Not My Will, But Your Will
Jesus’ Prayer in Matthew 26
The Difficulty of Jesus’ Prayer
Jon Bloom puts it well: “No one understands better than God how difficult it can be for a human to embrace the will of God.”
Jesus is greatly distressed and troubled (v.33). His soul is “overwhelmed with sorrow to the point of death” (v.34). As he goes to pray, he falls to the ground — even his physical strength is drained. In Luke, he is so weak that an angel comes to strengthen him. Even after that, he is anguish is so intense that he sweats drops of blood.
Why is Jesus so troubled? Jesus is troubled because he knows an almost infinite amount of suffering awaits him. Jesus knows that he will be abandoned by his friends — even as he prays, they sleep. He knows he will be beaten, mocked, and scourged. He knows he will suffer an agonizing death on the cross. Ultimately, he will be forsaken by God himself.
None of us have had to be in this same situation. Certainly, there are martyrs across the globe who endure intense physical pain, even to death, but never at the risk of being rejected by God. We sit in the hospital waiting room and are asked to diagnose our pain. We look at the scale and say we can’t honestly register a 10. But it doesn’t mean the pain we have hurts any less. What are we to do with the pain we have to endure?
Jesus prays. He prays no less than three times that this cup of God’s wrath be removed from him. Instead of taking matters into his own hands, Jesus cries out to the very Father who will forsake Him. Jesus knows that if there is any way to avoid this, it will only be by the Father’s acting — because this was part of the Father’s plan all along.
We cry out as well — not to one who will forsake us, but to the one who has promised to never leave us. Crying out doesn’t often make our pain go away, or even remove the trouble that looms ahead of us — but it is the first step of faithfulness.
The Beauty of Jesus’ Prayer
The beauty of Jesus’ prayer is that it puts on display Jesus’ own faithfulness and obedience to the Father. In the face of the most terrible thing for a human to experience, Jesus puts his own will behind the Father’s.
Jesus’ request is not granted — there is no other way. “Yet not what I will, but what you will.” Jesus wants, in his human nature, to avoid the pain and suffering that is coming. But he is willing to put those desires on hold so that the Father’s will is done. “He did not consider equality with God something to be grasped… but humbled himself by becoming obedient to death” (Philippians 2:6–8).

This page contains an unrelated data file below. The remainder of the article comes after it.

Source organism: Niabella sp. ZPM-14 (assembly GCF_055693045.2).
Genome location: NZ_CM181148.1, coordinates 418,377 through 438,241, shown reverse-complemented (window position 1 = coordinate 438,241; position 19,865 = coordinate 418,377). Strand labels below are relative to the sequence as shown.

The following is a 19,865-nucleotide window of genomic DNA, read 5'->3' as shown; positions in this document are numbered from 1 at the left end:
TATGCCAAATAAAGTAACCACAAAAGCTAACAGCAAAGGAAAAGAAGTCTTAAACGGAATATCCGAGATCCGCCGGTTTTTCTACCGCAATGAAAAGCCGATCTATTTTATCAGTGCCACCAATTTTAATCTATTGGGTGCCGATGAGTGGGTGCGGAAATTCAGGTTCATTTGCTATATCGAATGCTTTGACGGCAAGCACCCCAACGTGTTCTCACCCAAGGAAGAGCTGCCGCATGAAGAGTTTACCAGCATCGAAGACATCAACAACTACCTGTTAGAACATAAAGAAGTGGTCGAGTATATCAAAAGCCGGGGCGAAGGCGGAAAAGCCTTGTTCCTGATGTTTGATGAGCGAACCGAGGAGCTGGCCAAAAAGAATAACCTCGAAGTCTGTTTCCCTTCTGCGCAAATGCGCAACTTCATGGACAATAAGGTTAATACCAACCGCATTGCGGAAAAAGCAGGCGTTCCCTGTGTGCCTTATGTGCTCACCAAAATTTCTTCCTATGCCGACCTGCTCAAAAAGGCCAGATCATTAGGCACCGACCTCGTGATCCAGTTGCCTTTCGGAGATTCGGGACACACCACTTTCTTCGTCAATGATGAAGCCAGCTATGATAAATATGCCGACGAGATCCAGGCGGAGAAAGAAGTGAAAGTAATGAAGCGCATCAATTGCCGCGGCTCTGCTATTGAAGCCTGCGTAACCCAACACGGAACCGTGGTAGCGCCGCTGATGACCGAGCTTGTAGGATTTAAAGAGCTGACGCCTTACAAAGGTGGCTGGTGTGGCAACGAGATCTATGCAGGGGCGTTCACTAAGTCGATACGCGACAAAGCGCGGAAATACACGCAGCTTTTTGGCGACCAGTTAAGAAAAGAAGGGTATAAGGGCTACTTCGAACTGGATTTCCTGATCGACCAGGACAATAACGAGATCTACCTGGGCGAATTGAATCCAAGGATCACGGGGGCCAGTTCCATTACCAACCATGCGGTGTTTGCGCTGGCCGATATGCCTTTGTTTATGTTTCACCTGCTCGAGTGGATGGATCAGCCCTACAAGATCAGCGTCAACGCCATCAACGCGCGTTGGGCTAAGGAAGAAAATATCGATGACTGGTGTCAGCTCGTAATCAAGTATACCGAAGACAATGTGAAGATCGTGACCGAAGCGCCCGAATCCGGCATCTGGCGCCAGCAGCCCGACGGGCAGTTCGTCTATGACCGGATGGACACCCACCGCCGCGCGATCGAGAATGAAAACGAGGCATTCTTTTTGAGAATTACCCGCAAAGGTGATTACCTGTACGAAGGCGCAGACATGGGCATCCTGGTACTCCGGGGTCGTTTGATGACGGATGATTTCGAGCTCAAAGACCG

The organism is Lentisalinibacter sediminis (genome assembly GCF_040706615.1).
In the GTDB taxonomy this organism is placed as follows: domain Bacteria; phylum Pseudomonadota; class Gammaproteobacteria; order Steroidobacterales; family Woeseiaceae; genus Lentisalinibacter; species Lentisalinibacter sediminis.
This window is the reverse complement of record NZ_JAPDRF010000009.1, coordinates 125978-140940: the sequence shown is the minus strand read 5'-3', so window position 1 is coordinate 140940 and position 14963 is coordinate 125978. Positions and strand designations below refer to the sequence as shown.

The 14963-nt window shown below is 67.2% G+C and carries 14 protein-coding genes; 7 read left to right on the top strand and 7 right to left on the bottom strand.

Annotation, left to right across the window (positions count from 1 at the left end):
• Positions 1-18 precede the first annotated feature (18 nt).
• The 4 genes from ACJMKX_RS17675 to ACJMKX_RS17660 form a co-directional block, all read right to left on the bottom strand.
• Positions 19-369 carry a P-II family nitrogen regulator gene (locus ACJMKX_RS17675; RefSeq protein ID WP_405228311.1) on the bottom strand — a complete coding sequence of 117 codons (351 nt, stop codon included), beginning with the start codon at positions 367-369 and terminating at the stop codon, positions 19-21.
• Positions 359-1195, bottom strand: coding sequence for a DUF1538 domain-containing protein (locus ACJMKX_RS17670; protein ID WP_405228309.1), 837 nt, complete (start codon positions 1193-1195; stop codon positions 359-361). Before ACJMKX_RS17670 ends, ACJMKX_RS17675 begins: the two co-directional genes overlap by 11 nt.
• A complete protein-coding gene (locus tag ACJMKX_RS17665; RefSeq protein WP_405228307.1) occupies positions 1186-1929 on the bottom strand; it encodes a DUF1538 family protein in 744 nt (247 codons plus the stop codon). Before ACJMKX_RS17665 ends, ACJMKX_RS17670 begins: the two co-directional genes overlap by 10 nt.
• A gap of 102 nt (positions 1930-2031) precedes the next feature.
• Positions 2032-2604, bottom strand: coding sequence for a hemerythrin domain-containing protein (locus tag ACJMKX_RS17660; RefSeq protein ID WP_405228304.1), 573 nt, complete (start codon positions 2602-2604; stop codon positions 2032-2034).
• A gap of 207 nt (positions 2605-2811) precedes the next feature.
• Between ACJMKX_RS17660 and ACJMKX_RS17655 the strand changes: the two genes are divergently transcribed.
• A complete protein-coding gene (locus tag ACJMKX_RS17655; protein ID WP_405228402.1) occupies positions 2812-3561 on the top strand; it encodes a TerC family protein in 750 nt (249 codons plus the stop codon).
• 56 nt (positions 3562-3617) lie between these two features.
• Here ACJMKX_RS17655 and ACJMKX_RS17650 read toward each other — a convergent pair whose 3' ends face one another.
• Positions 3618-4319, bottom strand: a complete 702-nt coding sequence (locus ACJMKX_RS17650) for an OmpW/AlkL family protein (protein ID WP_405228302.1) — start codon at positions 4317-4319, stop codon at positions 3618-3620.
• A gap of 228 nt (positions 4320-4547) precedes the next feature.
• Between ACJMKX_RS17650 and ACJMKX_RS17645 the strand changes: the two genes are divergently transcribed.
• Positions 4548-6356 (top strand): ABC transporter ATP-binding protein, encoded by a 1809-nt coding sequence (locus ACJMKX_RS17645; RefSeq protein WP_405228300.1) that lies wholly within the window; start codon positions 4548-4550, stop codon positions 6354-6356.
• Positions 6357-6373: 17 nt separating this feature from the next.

It is through his great faithfulness that we are invited into covenant life with God. If Jesus were to abandon the Father’s will, we would be lost.
Often our prayer practically is, “Not what you will, but what I want.” We become anxious, frustrated, or angry when we realize that often our own will conflicts with the Father’s.
We want something desperately that just seems out of our reach. We desire for the end of a painful season to come sooner than it does. We cry out for relief from the pain of loss or of depression.
Cry Out for Both
We certainly cry out for deliverance — Jesus’ prayer teaches us that. The whole family history of God’s people teaches us that. But Jesus’ prayer also teaches us that our immediate deliverance is not always God’s will — sometimes he is working something greater in us and for us. The first thing that we are promised is that he works in us to grow deeper in union with his Son, who faithfully cried out in the garden for not only deliverance but also for the will of God to be done.
I’m glad Jesus cried out for both.
I’m glad because it shows us there is something better than immediate deliverance. So often we want our problems to be solved, our struggles to cease, and our hearts to be at rest. Yet that evening in the garden shows us that the solution of everything isn’t always God’s will. What’s even more scandalous is that it shows us that God’s will is even better than deliverance from our suffering.
And I’m glad God chose not to deliver Jesus that evening, because in so doing he chose to deliver us — which was God’s will all along.
Jon Bloom, “Not My Will Be Done: Maundy Thursday”. April 2, 2015, desiringgod.org
Kevin DeYoung, “Go to Dark Gethsemane”. April 5, 2012, tgc.org